The Militant is known for talking about streets, buildings, modes of transport and anything that fits the urban grid. But maybe it's a good thing once in a while to talk about more deeper, meaningful topics.
Earlier this month, the Militant's boss died. He succumbed suddenly due to a cardiovascular condition, and he was only in his middle-age years, so his loss came as a big shock to all.
The Militant bid his final farewell to the boss on Monday, attending his funeral and playing an unspecified participatory role in it.
Now without giving away the Militant's place or line of work, the Militant is more of an independent contractor than an actual staff member, and this boss wasn't the kind of person who was breathing down your neck every minute, nor the type of person you had to scramble to look busy for when he walked into the room. But in this particular place of employment, he wasn't that way, even to the full-time staff there. He was well-loved, well-respected and well-admired by all. And during this time of sorrow, everyone was part of the family.
The Militant last saw him two days before his passing, on November 1. He looked perfectly healthy and active that day. Ironically, he brought up the topic of Dia de los Muertos and mentioned how some of the families who visit the workplace celebrate their cultural holiday, by praying and paying tribute to the souls of their departed loved-ones.
On that Saturday, the Militant got his paycheck in the mail. A couple hours later, a fellow independent contractor-type there called the Militant and told him the news.
The paycheck had the boss' signature on it. It might have been one of the last things he ever signed. A simple scribble of lines, curves and dots which combined become a person's name suddenly represented something much, much more than that.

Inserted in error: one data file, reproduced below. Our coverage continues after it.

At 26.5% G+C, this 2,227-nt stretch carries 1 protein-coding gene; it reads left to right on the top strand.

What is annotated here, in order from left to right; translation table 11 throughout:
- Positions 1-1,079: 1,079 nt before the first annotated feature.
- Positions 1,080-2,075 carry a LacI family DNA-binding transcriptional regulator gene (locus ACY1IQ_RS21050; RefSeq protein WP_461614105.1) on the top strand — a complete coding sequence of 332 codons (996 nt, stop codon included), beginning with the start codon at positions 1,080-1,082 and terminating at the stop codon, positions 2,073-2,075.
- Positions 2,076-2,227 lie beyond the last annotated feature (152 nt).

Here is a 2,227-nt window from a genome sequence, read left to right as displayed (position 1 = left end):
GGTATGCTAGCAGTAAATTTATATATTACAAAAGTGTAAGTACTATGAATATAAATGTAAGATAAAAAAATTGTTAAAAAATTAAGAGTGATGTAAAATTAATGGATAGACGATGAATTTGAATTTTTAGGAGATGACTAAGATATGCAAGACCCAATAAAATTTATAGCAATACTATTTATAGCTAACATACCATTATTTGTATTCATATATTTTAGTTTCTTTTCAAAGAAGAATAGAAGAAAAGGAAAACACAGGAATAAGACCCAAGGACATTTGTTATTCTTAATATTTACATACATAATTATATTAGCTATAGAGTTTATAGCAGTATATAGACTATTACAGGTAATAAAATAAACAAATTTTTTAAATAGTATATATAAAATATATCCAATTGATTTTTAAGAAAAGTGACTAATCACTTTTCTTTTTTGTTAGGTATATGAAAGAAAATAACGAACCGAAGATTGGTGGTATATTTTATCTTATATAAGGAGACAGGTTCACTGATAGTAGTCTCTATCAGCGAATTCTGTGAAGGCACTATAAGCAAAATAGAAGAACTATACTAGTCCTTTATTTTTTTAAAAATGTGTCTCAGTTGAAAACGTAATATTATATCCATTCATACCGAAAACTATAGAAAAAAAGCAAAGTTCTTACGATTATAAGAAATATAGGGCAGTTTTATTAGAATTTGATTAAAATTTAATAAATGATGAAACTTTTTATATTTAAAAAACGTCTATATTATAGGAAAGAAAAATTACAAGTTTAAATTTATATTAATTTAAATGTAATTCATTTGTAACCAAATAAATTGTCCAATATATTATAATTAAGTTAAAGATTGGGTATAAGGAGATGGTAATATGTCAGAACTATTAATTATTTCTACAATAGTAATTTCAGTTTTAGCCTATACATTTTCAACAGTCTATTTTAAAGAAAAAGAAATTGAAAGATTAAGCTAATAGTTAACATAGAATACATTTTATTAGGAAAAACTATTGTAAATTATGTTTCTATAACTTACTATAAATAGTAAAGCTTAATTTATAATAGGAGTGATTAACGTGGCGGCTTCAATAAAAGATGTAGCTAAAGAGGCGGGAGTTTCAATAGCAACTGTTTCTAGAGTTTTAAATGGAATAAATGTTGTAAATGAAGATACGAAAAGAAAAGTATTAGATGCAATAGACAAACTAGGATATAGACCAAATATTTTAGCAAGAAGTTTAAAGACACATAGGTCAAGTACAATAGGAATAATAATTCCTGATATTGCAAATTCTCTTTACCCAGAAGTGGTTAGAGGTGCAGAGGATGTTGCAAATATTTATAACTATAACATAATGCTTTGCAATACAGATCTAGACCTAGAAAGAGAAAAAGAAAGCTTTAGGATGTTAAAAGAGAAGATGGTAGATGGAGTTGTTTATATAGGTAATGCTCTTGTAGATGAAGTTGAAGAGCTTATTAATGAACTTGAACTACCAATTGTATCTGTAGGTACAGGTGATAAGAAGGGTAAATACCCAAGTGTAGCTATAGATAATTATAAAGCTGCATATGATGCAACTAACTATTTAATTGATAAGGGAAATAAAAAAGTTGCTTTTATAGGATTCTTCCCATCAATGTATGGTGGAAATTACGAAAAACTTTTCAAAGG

The Militant still hasn't deposited the check, it just wouldn't feel right (he decided to wait until after the funeral).
The boss also happened to be a native Angeleno, who, like the Militant, grew up in the Hollywood area, albeit in a different part (not to mention a different era). During one of the eulogies, it was mentioned he had a fondness of classic comedy films from the likes of Laurel & Hardy and the Three Stooges, perhaps because, according to the eulogist, the familiar locales depicted in the films reminded him of the streets he knew growing up.
The Militant could totally identify.
The Militant, however, had a small regret. When he leaves the workplace, he normally greeted the boss with a handshake and has a brief chat and a simple "bye" before walking out the door. On November 1st, the boss seemed to be briefly preoccupied in another conversation, so the Militant just decided to go, assuming he'd have his handshake-and-chat next time.
But there was no next time.
Us 21st century humans, spoiled by the highest technology, modern conveniences and endless streams of information, tend to think we're indestructible, permanent, important. But nothing in this life has an absolute guarantee.
Rest in eternal peace, C.S.